How to Practice Your Dribbling
Dribbling is one of the most fundamental skills to learn in football. No matter what position you play, improving your dribbling skills will make you a better player. Thankfully, dribbling is a skill that’s easy to practice on your own. All you need is a ball and a few cones to help you get started. In this article, we’ll go over five of the best football dribbling drills for beginners.
Contrary to popular belief, you don’t need dozens of drills to help you become a better dribbler. You actually only need to focus on a few drills. What’s far more important is the level of intensity that you apply when training. You want to make sure you eliminate all possible distractions when performing these drills. Focus on every touch you take and make sure each movement is intentional.
If you’re looking for more training tips to help improve your skills, check out our list of 20 Great Individual Drills. If you want a detailed explanation that goes over the basics of dribbling, check out the below video from Unisport.
Dribbling Tips for Beginners
As you get started, there are a few key tips you’ll want to keep in mind, regardless of the drill you’re doing. Below are some tips you’ll want to make sure you apply while dribbling.
- Take light touches with the outside of your foot
- Keep your knees bent
- Stay on your toes
- Train with both feet
Now, let’s get into the five best drills for practicing your dribbling!
1. Cone Weave
The cone weave is one of the most simple dribbling drills to set up. All you need is to put a line of 5 to 10 cones about a foot apart. The goal of this drill is to dribble the ball around the cones without touching them.
This drill can be performed with an infinite amount of variations. For example, you can focus on only using one foot to dribble throughout all the cones, and then switch to your other foot for the next round. Then you can try using both feet to dribble through the cones as well.
If you’re just starting out, you may need to space the cones slightly farther apart. This will give you more room for error. As you improve, make the spaces more narrow and try to weave through the cones at greater speeds. Avoid letting the ball get away from you by taking tight and controlled touches.
2. Sprint to Gate
The sprint to gate drill is deceivingly simple. After all, what could be challenging about just sprinting in a straight line with the ball? If you’ve ever tried running with the ball, it can be really challenging to maintain control at high speeds.
To set up this drill, place two sets of cones approximately 20 yards apart. As you build fitness, you can increase this distance to 30 yards. As you start dribbling, take strong touches on the ball to ensure the ball stays in front of you. You want to avoid getting the ball caught under your feet, as this will slow you down.
As you dribble the ball, try and maintain your sprint speed without losing control. Focus on touching the ball into the direction that you’re running, as this will help maintain momentum. As always, make sure to use both feet with this drill.
3. Figure 8
The figure 8 drill is another great option that’s going to work on your ability to change direction at high speeds. In order to get started with this drill, all you need is 4 cones set up in a 20 by 20 yard square.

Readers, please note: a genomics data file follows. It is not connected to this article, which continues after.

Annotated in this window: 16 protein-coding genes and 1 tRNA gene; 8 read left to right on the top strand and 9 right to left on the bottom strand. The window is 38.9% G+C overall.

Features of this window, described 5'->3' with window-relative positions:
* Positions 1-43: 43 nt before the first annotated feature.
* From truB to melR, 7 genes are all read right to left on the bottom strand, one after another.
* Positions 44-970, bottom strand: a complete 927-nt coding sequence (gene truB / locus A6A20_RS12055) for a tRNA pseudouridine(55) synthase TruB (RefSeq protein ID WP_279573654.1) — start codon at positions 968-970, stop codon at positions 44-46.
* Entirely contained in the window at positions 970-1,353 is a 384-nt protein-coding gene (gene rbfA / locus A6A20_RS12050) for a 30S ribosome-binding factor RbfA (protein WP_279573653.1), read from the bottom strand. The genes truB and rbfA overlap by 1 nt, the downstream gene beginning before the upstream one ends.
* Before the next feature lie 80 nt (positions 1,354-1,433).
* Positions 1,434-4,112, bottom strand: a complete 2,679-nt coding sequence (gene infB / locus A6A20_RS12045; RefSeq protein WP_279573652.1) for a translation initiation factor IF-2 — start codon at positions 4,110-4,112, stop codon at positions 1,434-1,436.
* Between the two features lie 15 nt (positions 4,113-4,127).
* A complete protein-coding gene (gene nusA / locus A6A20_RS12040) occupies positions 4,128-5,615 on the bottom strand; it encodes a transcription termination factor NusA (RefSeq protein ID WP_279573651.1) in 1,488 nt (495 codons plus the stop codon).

To start the drill, you’ll dribble diagonally from the first cone to the second cone, then pivot 90 degrees and dribble towards the adjacent cone. Proceed to dribble diagonally across to the third cone before returning to the first cone. Your dribbling should form a figure 8 pattern once you’ve returned to the first cone.
Football sometimes requires that you quickly change directions under pressure. This drill is about making quick turns and then sprinting towards your next target. Try timing yourself when performing this drill with the goal of increasing your speed.
The zig-zag drill can be used to simulate beating a player in a one on one scenario by quickly changing direction. Think of each cone as a player on the opposing team that you need to get past.
In order to set up this drill, place 5 to 10 cones in a zig-zag pattern, with the cones spaced about 10 yards apart. As you begin the drill, dribble to the cone in front of you with pace. When you approach the cone, perform a move to get past.
This move can be a step over, or just a simple body feint. Sometimes, the simplest skills are the most effective at getting past a player. Feel free to experience new techniques. That way, you can get more comfortable implementing these methods in a real game.
5. Dynamic Shuttle Runs
This shuttle run is probably my favorite dribbling drill of all time. It’s simple, versatile, and really great for your fitness. To set up the drill, you want to set up 4 cones about 10 yards apart.
Starting at the first cone, take small controlled touches towards the second cone. When you reach the cone, turn and dribble back. Then, dribble towards the second cone with slightly more pace. After you return, dribble at full speed towards the third cone, before sharply cutting back and returning to the starting cone.
As you can see, this drill has three levels of increasing speed. This will give you the ability to practice your dribbling at a variety of paces. You can mix up the types of turns you make at each cone as well. For example, you can alternate going around the cone by using the outside of your foot, the inside of your foot, or by doing a cruyff turn.
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